Spotting animals in the wild, having the patience to pursue this activity and making the most of it have over many years and three generations been and become skills that my kinsfolk and I have honed in various manners and places. South Africa’s bouquet of nature reserves and game parks is impressive and they have always had a powerful pull. I’ve wondered: is it more about the bubble of isolation from the ‘real world’ you temporarily find yourself in, or about the close encounter with sights and sounds that are hopefully being preserved for posterity? Can it also be the experience of surrendering to a carefree yet mutually focused sub-culture whilst you find yourself within the boundaries of a particular sanctuary?

Whatever the case may be: once you have become an experienced ‘game reserver’ / ‘parks visitor’ you can safely assume that you have, over time, also acquired the ‘qualification’ and authority to comfortably, as well as probably accurately and fairly, assess and evaluate what is on offer. And frankly – not only what is on offer, but also whether the ethos, intrinsic nature and characteristics of an institution are at a level that they can reasonably be expected to be.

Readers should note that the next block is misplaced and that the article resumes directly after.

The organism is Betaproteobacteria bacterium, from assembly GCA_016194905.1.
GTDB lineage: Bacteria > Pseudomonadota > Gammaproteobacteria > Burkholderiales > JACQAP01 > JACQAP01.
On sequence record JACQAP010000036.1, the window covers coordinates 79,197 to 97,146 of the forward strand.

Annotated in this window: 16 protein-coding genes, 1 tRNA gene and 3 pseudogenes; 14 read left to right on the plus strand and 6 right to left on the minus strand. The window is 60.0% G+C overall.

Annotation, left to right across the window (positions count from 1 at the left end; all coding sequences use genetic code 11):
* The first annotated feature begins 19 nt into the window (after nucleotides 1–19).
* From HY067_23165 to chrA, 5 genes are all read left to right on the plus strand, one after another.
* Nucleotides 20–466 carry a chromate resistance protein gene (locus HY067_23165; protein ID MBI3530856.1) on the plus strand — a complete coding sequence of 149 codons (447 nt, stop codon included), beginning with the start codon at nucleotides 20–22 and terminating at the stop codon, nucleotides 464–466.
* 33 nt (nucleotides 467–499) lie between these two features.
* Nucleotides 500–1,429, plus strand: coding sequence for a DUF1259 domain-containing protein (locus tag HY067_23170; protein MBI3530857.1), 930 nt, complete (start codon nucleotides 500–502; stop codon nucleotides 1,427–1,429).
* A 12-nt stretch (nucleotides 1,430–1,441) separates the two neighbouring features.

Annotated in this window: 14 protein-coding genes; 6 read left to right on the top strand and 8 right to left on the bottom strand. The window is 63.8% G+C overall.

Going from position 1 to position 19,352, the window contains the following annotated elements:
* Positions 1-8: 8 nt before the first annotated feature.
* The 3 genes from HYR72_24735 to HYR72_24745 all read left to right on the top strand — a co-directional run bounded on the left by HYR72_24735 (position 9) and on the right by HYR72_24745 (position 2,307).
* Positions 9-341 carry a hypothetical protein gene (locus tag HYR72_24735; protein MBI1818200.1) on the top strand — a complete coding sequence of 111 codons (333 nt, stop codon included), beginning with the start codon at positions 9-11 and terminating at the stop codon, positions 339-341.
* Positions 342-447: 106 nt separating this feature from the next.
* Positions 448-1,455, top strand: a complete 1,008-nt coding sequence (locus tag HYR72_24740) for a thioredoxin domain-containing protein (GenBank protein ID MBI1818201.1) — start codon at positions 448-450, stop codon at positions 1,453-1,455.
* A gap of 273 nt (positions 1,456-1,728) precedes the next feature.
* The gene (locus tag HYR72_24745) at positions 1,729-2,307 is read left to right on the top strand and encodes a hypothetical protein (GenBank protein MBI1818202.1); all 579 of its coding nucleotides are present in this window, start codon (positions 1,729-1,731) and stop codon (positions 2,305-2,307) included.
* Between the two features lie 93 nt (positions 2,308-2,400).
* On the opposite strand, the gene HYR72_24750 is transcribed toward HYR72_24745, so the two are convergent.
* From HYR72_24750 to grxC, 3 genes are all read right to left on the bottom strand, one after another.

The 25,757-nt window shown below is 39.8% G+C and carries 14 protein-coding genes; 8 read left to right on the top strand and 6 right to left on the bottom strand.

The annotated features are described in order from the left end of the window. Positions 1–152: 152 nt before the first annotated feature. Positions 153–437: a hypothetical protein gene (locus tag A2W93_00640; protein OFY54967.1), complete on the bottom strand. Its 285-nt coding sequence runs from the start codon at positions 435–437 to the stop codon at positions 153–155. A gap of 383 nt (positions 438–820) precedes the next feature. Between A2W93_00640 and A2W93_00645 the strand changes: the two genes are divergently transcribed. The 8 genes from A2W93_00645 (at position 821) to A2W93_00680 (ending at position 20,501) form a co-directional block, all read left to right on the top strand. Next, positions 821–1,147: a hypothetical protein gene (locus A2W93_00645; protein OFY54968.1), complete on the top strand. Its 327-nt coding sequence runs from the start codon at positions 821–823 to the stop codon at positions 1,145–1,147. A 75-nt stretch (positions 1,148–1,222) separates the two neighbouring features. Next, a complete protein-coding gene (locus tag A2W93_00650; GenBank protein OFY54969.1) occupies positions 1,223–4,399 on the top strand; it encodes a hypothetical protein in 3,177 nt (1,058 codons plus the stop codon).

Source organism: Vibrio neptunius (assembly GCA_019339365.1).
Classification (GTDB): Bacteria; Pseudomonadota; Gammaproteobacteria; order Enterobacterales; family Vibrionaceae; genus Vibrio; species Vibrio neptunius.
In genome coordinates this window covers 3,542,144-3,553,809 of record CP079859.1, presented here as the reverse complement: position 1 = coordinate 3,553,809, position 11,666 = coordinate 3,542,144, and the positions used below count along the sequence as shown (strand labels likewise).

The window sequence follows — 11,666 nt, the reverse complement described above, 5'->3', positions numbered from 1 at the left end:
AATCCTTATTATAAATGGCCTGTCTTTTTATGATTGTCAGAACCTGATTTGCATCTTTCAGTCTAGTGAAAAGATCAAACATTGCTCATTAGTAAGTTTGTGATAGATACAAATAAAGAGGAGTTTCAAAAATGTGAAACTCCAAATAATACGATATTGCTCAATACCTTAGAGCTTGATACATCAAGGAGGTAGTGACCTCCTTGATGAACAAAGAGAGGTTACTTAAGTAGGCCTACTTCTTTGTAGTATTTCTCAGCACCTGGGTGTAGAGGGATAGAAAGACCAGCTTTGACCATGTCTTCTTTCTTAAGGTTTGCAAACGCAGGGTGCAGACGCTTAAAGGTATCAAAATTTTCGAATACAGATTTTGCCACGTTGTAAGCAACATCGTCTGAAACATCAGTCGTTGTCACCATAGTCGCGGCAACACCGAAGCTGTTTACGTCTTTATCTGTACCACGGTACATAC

I have for a while placed a hesitant and reluctant question mark over the Kruger National Park – and maybe even its mother organization, SANPARKS – in this regard. I do this within the context of, in this particular case the Kruger Park, enjoying the prime prominence and priority that it does as a destination within the ranks of the international tourist population. It is my contention that international tourism standards must comply with ‘universal’ norms in every sense of the word. And there should be no exceptions to the rule. A ‘five star experience’ must be exactly that in universally accepted terms. There is absolutely no doubt in my mind, that a Kruger National Park experience is globally perceived as at least a five star destination (or whatever the ultimate number of stars is for a superior grading).

So, concerning a few of the aspects relating to my tentative ‘question mark’:


Accommodation, ablution and other amenities: do they live up to expectations?

I am first in line when it comes to the thrill of returning to basics… like camping and the simple life of not fretting too much about menus, meals, wardrobes, routines, etc. I truly appreciate minimalism and… yes, simplicity. But there is always context.

In a world-renowned and undoubtedly lucrative game park like the Kruger, you are surely entitled to the very best in each quotable category: whether it be staff conduct, a reception area, a rustic camp site, an access or exit gate, a basic bungalow, a luxury chalet, an exclusive guest cottage, bed linen, kitchen utensils and facilities, picnic sites, restaurants, shops, swimming pools and last, but not least, toilet and ablution facilities.